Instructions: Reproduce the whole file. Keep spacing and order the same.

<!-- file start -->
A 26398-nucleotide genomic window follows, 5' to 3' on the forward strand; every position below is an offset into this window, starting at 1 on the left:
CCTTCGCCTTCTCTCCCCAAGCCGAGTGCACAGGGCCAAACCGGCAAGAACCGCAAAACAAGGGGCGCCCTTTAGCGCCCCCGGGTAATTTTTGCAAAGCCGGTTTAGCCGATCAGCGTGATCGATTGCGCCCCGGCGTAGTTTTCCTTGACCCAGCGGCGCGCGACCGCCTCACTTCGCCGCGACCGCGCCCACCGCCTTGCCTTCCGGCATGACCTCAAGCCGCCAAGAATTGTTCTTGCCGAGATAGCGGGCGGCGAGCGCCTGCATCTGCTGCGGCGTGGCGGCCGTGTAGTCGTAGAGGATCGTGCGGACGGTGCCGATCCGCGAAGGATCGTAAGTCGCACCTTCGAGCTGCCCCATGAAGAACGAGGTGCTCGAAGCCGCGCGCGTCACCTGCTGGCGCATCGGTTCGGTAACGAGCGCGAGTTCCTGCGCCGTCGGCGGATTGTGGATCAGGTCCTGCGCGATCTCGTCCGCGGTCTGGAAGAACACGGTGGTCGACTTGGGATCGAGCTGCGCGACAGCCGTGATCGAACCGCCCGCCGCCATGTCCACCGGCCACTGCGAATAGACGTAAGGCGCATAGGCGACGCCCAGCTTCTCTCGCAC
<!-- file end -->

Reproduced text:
A 26398-nucleotide genomic window follows, 5' to 3' on the forward strand; every position below is an offset into this window, starting at 1 on the left:
CCTTCGCCTTCTCTCCCCAAGCCGAGTGCACAGGGCCAAACCGGCAAGAACCGCAAAACAAGGGGCGCCCTTTAGCGCCCCCGGGTAATTTTTGCAAAGCCGGTTTAGCCGATCAGCGTGATCGATTGCGCCCCGGCGTAGTTTTCCTTGACCCAGCGGCGCGCGACCGCCTCACTTCGCCGCGACCGCGCCCACCGCCTTGCCTTCCGGCATGACCTCAAGCCGCCAAGAATTGTTCTTGCCGAGATAGCGGGCGGCGAGCGCCTGCATCTGCTGCGGCGTGGCGGCCGTGTAGTCGTAGAGGATCGTGCGGACGGTGCCGATCCGCGAAGGATCGTAAGTCGCACCTTCGAGCTGCCCCATGAAGAACGAGGTGCTCGAAGCCGCGCGCGTCACCTGCTGGCGCATCGGTTCGGTAACGAGCGCGAGTTCCTGCGCCGTCGGCGGATTGTGGATCAGGTCCTGCGCGATCTCGTCCGCGGTCTGGAAGAACACGGTGGTCGACTTGGGATCGAGCTGCGCGACAGCCGTGATCGAACCGCCCGCCGCCATGTCCACCGGCCACTGCGAATAGACGTAAGGCGCATAGGCGACGCCCAGCTTCTCTCGCAC